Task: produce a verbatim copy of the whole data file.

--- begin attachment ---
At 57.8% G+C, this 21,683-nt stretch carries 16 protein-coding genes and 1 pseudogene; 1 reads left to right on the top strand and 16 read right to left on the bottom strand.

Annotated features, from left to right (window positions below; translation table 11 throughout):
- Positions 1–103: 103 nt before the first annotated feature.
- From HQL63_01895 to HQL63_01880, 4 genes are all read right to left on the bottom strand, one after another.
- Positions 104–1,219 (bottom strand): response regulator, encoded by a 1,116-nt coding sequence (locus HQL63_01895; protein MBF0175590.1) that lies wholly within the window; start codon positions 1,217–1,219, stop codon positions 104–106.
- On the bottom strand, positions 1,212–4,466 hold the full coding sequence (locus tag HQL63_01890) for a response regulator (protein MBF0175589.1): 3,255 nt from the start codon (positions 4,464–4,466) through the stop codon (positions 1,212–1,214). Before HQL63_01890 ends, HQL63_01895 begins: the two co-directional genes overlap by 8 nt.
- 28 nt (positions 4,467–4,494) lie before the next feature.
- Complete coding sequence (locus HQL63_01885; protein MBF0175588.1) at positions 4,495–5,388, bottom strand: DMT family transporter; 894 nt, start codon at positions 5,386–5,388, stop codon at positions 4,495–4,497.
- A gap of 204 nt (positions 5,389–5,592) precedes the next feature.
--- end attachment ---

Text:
At 57.8% G+C, this 21,683-nt stretch carries 16 protein-coding genes and 1 pseudogene; 1 reads left to right on the top strand and 16 read right to left on the bottom strand.

Annotated features, from left to right (window positions below; translation table 11 throughout):
- Positions 1–103: 103 nt before the first annotated feature.
- From HQL63_01895 to HQL63_01880, 4 genes are all read right to left on the bottom strand, one after another.
- Positions 104–1,219 (bottom strand): response regulator, encoded by a 1,116-nt coding sequence (locus HQL63_01895; protein MBF0175590.1) that lies wholly within the window; start codon positions 1,217–1,219, stop codon positions 104–106.
- On the bottom strand, positions 1,212–4,466 hold the full coding sequence (locus tag HQL63_01890) for a response regulator (protein MBF0175589.1): 3,255 nt from the start codon (positions 4,464–4,466) through the stop codon (positions 1,212–1,214). Before HQL63_01890 ends, HQL63_01895 begins: the two co-directional genes overlap by 8 nt.
- 28 nt (positions 4,467–4,494) lie before the next feature.
- Complete coding sequence (locus HQL63_01885; protein MBF0175588.1) at positions 4,495–5,388, bottom strand: DMT family transporter; 894 nt, start codon at positions 5,386–5,388, stop codon at positions 4,495–4,497.
- A gap of 204 nt (positions 5,389–5,592) precedes the next feature.